Even before COVID-19 launched the northern exodus that turned South Jersey into red-hot residential real estate almost overnight, the market’s commercial counterpart had already been settling into our region.
All matter of real estate experts agree that we’re still witnessing the confluence of naturally progressing trends and new influencing factors create a never-before-seen commercial real estate market. But the story starts even earlier than that, thanks to an advantageous location.
“New Jersey has always been strategically located as a distribution center because it sits between Washington, D.C., Philadelphia, New York and Boston,” says Jeff Jones, immediate past president of the industry association NJ Realtors. “Our rails, roads and ports are significant, and we are perfectly located to distribute against four of the largest cities on the East Coast. So by geography alone, we have always been a very desirable location.”
Land availability has been driving the desirability of the state’s lower half. As North Jersey boasts a population of 6 million versus South Jersey’s less-than-3 million, plus the former’s inherent building limitations dictated by protected ecosystems, Jones notes that the latter offers far more developable land opportunities.
The commercial real estate world—which includes office, retail, warehouse and industrial properties—has, indeed, been regarding South Jersey’s wide-open spaces with keen interest in recent years. And each of those four facets has a unique story to tell of how the past two years have reshaped their particular place in South Jersey’s commercial real estate landscape, as well as their predicted futures.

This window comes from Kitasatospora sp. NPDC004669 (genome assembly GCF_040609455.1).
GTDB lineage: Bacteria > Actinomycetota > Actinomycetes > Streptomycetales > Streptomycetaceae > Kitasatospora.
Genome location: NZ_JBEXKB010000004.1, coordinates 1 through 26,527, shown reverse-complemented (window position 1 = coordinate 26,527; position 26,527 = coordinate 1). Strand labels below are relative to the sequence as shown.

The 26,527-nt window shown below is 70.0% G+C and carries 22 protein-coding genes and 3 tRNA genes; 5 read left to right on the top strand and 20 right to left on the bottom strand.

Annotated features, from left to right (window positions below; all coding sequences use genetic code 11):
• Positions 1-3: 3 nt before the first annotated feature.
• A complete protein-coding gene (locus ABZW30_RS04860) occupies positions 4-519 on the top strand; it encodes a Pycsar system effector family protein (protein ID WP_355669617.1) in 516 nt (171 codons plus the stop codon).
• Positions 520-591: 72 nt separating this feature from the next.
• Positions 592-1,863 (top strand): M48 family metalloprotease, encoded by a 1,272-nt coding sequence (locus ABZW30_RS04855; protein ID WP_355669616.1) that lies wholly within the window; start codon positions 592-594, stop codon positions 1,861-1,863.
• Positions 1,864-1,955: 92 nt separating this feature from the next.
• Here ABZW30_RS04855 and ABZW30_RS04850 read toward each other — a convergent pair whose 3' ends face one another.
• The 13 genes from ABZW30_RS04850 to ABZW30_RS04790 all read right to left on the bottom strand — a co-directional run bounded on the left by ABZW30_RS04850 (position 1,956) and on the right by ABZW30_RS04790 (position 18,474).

Office Space Redefined
Readily available access to Philadelphia and especially New York City has made it both an obvious choice and mutually beneficial for eds and meds, Fortune 100 companies and other notable employers to establish a South Jersey presence. They benefit from a hiring pool of abundant talent and diversity, while employees didn’t have to choose between uprooting their families or having access to better job opportunities. Office space, thusly, has always been bountiful—if not prone to historically dramatic shifts—throughout our region.
Alan Fox, real estate and land use practice co-chair at the law firm Capehart Scatchard, notes that, going as far back as the mid-2000s, “we already saw a little bit of a trend toward remote working pre-pandemic, and we saw that New Jersey leading that for a couple of reasons.”
“New Jersey has more high-speed internet access than most states, and we also have the fourth longest commute to work in the nation,” continues Fox, adding that the rise of mobile communications and ever-advancing technology made many of the state’s employers even friendlier to working-from-home options as COVID’s presence lingers.
Remote work is just one force at play as the whole approach to how people do their jobs is changing, though. Established employers are downsizing to smaller offices befitting a diminished demand for in-person employment while, despite grim reports of how badly the pandemic has brutalized Main Street shops, new small businesses are always entering the scene and looking for dedicated work spaces.